Welcome back to the New Year! One of the questions that I was often asked last year at exhibitor forums concerns itself with the use of gimmicks – are they a good thing or not? Do they add or distract? I believe that overall they can be a good thing however as is true of much in life, you have to understand what effects they have and understand the implications of their appeal.
Take for example one of the most popular event gimmicks – the business card draw for the omnipresent bottle of bubbly or side of salmon. Is this effective? Well, yes, if you are after capturing niche data. This will hopefully result in you having quite a large number of business cards in your little box, and from this loads of names and telephone numbers to follow up. Names, that is, of people who like drinking champagne or eating salmon – not necessarily names of serious or potential prospects for your business. Therein lies the rub. At a particular training event where I was exhibiting, one of our competitors stole a march on us all by having a colossal wicker Moses basket brimming with crème eggs (it was close to Easter time). By the end of the three days of the event, they had in excess of a dozen of my business cards. I was not a prospect, nor was I ever going to be – in fact I was a direct (although wholly better!) competitor. I am, however, quite partial to a crème egg or twelve!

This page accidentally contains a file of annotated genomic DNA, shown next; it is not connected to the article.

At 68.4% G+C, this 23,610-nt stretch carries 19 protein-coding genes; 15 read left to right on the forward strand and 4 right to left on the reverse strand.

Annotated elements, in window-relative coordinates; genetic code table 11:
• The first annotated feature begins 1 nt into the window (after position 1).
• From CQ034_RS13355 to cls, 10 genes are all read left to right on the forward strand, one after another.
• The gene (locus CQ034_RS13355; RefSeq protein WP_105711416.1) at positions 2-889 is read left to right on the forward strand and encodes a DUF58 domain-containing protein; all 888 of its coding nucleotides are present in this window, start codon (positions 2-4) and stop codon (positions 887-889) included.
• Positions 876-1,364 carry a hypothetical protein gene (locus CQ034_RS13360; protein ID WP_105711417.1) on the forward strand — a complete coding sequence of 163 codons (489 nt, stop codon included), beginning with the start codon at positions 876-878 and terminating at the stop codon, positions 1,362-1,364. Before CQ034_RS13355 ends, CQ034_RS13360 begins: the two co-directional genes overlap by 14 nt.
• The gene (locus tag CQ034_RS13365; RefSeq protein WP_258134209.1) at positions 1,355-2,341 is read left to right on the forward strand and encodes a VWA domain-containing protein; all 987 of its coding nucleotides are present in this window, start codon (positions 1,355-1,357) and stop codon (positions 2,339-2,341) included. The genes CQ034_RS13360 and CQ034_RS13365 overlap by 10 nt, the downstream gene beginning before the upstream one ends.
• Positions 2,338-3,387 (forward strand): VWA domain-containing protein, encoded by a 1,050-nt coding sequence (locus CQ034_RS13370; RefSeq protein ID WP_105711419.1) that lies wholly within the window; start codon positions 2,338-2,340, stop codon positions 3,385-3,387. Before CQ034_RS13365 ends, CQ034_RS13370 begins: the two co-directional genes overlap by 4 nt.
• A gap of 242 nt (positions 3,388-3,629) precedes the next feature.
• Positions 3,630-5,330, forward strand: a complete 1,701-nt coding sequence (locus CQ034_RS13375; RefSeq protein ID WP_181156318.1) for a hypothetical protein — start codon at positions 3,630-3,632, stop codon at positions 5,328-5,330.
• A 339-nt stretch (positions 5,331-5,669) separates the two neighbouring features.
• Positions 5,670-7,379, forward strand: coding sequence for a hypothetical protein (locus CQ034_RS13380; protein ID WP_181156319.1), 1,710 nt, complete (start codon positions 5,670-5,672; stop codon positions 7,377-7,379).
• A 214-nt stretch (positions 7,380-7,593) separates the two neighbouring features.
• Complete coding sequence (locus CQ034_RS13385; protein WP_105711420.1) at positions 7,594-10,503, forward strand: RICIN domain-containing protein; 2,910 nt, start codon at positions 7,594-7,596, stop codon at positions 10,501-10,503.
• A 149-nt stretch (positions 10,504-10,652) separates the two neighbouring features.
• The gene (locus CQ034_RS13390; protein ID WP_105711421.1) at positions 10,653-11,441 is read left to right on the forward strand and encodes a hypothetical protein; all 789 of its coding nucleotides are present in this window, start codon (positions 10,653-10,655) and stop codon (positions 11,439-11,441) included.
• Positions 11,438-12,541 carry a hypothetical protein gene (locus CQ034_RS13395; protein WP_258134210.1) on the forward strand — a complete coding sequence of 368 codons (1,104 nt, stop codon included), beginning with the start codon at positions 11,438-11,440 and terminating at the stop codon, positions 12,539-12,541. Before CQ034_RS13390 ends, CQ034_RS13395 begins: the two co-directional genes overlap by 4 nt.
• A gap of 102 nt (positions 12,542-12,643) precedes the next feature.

If your gimmick is illustrative of your services then all the better. There is also a place I will add, for having something unrelated but intriguing nonetheless. If all your gimmick manages to do is hold the visitor long enough for your stand staff to engage them in a conversation then it makes sense to provide one. In this instance I would urge you to attend other shows to appreciate the variety and effect these gimmicks can have. Sometimes they draw a crowd and once the ‘show’ is over, the crowd disperses along with your data. I suspect the limit here is simply your creative imagination. I have seen palmists, IQ tests, massage therapies, cartoonists, magicians and even a shoe-shine used as a gimmick. We once had a stand with a simple graphic board of questions drawn up that could be seen from a long distance by visitors walking up either aisle. “What do James Bond, Fred Perry and John Major have in common?” We had a great response from visitors chatting to themselves and in turn to us with possible solutions and links.
The fact was they were all names of bona fide delegates we had attend our training courses! The follow on conversation was about the sort of training we did and whether we ran in-house courses and so on. A perfect way to break the ice and lead naturally into a conversation about their training needs. You can also effectively run a series of ‘teaser’ ads during the lead up to the show to create more interest. Many good gimmicks take place before the show rather than at the show in question.
So the next time you are contemplating a gimmick, think of your objectives and your target audience and let your creative juices flow as fast as the visitors to your stand.